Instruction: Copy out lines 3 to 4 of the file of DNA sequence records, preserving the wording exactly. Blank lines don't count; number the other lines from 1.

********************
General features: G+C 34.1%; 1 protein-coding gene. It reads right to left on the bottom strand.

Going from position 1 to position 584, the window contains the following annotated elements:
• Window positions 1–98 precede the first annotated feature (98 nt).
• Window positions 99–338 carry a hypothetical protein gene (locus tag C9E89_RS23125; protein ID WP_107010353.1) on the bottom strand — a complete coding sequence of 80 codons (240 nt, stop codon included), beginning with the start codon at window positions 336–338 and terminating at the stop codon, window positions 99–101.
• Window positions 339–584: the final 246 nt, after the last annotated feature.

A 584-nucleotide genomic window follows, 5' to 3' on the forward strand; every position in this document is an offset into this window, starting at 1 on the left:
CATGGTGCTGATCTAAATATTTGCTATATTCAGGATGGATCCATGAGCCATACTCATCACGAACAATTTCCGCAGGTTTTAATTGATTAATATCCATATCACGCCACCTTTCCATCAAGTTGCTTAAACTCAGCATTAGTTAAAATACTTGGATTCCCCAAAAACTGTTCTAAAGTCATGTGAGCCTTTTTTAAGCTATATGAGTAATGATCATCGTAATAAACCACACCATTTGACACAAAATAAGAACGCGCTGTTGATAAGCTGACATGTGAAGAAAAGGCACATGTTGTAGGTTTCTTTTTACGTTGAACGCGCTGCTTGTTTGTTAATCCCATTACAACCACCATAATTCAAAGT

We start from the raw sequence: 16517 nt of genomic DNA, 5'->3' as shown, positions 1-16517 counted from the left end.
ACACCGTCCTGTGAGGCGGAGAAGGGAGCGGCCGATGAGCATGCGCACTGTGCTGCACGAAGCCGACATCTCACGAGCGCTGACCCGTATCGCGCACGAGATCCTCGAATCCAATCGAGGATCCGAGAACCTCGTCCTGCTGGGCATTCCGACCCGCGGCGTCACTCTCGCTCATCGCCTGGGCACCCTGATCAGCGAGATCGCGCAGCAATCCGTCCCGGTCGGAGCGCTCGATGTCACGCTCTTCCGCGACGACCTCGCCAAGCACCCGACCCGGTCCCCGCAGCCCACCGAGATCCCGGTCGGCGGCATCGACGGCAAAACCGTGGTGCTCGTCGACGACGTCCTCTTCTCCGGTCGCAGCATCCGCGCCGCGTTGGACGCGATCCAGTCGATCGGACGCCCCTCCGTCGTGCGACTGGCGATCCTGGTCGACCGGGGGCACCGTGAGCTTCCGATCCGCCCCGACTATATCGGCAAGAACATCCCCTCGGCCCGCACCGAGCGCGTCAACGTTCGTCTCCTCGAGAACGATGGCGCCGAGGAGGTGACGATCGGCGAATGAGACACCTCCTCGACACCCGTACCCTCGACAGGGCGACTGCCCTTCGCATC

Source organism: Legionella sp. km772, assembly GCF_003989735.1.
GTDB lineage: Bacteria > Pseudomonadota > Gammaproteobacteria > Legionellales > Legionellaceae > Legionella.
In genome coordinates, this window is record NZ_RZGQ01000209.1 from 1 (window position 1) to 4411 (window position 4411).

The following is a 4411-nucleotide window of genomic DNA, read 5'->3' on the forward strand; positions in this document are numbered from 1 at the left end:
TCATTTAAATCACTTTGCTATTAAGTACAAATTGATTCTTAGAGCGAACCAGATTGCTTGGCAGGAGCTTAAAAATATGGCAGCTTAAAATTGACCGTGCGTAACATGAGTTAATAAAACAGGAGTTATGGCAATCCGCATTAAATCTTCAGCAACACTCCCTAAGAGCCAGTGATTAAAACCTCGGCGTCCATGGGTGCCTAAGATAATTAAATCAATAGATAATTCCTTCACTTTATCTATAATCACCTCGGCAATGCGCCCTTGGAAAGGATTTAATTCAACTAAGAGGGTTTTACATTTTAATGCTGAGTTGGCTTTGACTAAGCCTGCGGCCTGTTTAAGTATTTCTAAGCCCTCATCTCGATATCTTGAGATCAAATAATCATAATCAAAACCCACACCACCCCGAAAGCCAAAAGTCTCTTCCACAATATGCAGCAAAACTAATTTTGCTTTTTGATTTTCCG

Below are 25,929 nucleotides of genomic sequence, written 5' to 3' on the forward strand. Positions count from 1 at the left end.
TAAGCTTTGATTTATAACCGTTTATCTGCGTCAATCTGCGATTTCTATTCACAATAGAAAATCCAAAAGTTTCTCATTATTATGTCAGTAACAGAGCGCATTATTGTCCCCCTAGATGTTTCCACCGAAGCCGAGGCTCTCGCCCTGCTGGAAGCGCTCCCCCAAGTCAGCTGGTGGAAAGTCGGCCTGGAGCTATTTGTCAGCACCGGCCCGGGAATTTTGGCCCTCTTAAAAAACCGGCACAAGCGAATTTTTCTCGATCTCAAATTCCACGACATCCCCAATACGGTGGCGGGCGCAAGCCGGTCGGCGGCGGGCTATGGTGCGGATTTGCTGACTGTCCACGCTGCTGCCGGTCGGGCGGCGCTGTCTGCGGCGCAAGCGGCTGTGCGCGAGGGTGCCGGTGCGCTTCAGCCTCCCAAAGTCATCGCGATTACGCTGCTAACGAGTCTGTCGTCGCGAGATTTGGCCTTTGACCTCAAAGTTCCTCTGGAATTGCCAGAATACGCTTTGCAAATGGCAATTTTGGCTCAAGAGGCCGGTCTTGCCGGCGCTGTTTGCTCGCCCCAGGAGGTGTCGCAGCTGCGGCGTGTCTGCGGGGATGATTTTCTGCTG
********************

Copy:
• Window positions 1–98 precede the first annotated feature (98 nt).
• Window positions 99–338 carry a hypothetical protein gene (locus tag C9E89_RS23125; protein ID WP_107010353.1) on the bottom strand — a complete coding sequence of 80 codons (240 nt, stop codon included), beginning with the start codon at window positions 336–338 and terminating at the stop codon, window positions 99–101.